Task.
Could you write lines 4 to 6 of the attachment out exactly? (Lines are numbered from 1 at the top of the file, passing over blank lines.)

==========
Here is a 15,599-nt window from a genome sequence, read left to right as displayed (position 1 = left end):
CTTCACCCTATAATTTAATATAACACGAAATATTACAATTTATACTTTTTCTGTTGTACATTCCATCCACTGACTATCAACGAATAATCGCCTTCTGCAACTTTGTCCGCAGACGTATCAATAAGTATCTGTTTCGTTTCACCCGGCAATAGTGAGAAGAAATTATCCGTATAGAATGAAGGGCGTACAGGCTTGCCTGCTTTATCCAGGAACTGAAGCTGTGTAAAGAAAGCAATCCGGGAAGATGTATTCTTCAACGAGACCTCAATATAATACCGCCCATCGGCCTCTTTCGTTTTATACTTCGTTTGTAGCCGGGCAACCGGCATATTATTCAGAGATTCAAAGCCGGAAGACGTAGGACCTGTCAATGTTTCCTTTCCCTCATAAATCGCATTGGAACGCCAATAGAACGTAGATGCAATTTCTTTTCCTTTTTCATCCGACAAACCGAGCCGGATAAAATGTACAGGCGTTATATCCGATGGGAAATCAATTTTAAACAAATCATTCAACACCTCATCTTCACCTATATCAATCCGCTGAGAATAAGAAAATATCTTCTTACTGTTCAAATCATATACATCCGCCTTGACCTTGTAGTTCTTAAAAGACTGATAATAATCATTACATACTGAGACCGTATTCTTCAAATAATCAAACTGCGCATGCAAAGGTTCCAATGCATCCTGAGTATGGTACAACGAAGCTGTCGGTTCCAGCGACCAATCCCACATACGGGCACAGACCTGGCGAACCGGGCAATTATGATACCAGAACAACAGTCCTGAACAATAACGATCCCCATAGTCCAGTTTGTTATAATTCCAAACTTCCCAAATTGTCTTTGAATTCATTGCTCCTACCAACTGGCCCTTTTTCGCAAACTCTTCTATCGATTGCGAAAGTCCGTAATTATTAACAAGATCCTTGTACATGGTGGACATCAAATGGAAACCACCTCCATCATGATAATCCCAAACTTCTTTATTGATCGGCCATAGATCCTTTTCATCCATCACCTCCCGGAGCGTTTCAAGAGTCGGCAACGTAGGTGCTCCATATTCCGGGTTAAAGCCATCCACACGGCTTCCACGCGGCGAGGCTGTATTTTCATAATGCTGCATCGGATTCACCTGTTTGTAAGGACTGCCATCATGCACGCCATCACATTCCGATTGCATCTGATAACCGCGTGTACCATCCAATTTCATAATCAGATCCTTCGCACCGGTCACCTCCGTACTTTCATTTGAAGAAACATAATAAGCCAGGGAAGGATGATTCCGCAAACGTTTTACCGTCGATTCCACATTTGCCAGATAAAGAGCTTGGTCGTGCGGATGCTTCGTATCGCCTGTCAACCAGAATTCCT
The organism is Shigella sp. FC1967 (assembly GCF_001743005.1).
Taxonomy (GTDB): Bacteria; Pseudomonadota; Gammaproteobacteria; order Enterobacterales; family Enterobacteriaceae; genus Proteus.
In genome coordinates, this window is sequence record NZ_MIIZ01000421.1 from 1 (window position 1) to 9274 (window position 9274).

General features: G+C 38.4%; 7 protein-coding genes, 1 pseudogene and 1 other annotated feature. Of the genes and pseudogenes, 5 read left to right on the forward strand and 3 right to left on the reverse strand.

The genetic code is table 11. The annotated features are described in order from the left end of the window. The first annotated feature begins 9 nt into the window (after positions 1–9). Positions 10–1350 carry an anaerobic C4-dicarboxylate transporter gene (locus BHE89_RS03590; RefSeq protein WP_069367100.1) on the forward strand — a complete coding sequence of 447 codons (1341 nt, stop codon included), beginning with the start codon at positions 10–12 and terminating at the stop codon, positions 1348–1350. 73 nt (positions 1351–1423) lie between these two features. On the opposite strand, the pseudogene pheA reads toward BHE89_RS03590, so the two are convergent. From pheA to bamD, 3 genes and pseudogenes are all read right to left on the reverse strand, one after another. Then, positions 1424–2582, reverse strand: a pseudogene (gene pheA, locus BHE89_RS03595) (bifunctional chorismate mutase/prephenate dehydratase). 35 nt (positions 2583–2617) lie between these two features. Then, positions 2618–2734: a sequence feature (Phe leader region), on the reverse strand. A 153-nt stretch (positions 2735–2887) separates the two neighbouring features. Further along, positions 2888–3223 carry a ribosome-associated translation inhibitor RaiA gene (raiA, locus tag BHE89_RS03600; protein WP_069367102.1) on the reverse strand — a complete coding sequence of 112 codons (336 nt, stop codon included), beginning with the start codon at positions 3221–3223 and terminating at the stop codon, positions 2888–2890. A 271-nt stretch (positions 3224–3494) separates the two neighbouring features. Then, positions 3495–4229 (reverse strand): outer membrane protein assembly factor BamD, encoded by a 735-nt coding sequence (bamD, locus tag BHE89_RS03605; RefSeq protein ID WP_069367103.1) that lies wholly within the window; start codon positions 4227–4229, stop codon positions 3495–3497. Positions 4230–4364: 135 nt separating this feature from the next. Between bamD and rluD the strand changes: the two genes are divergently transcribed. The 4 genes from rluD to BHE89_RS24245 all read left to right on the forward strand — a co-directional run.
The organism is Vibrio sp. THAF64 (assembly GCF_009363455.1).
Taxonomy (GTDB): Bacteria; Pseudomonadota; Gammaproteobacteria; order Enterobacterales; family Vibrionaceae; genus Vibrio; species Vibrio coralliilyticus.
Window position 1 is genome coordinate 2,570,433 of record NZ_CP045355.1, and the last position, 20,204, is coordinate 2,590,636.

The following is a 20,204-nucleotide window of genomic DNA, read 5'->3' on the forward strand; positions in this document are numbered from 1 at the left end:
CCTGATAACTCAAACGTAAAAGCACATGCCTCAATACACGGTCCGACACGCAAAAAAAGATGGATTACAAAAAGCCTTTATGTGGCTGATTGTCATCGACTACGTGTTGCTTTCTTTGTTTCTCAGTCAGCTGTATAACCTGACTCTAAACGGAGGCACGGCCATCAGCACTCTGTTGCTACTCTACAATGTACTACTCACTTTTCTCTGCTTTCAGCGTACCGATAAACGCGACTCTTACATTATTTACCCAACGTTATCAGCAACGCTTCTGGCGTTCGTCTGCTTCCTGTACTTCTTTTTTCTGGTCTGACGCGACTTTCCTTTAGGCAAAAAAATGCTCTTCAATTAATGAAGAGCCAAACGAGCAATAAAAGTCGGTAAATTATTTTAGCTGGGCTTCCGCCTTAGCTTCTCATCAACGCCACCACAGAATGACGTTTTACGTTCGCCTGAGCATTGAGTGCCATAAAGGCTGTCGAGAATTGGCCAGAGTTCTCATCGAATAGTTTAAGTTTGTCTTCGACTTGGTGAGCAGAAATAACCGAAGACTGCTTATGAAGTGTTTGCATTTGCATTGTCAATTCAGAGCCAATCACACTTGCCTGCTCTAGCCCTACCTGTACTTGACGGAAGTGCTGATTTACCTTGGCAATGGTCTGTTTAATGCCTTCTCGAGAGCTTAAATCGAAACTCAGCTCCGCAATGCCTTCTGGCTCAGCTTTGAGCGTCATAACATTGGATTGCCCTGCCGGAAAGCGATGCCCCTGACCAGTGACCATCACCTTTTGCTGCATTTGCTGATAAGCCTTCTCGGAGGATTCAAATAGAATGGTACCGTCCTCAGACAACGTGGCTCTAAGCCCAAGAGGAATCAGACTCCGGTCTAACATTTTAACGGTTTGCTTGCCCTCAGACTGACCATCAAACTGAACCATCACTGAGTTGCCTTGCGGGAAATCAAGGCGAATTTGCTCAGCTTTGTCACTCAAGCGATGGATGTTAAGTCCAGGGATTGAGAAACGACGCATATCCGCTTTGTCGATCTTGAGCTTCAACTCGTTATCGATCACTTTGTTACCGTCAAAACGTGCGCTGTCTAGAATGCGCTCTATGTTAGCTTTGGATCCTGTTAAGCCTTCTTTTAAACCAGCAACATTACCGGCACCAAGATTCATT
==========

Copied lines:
Taxonomy (GTDB): Bacteria; Pseudomonadota; Gammaproteobacteria; order Enterobacterales; family Enterobacteriaceae; genus Proteus.
In genome coordinates, this window is sequence record NZ_MIIZ01000421.1 from 1 (window position 1) to 9274 (window position 9274).

General features: G+C 38.4%; 7 protein-coding genes, 1 pseudogene and 1 other annotated feature. Of the genes and pseudogenes, 5 read left to right on the forward strand and 3 right to left on the reverse strand.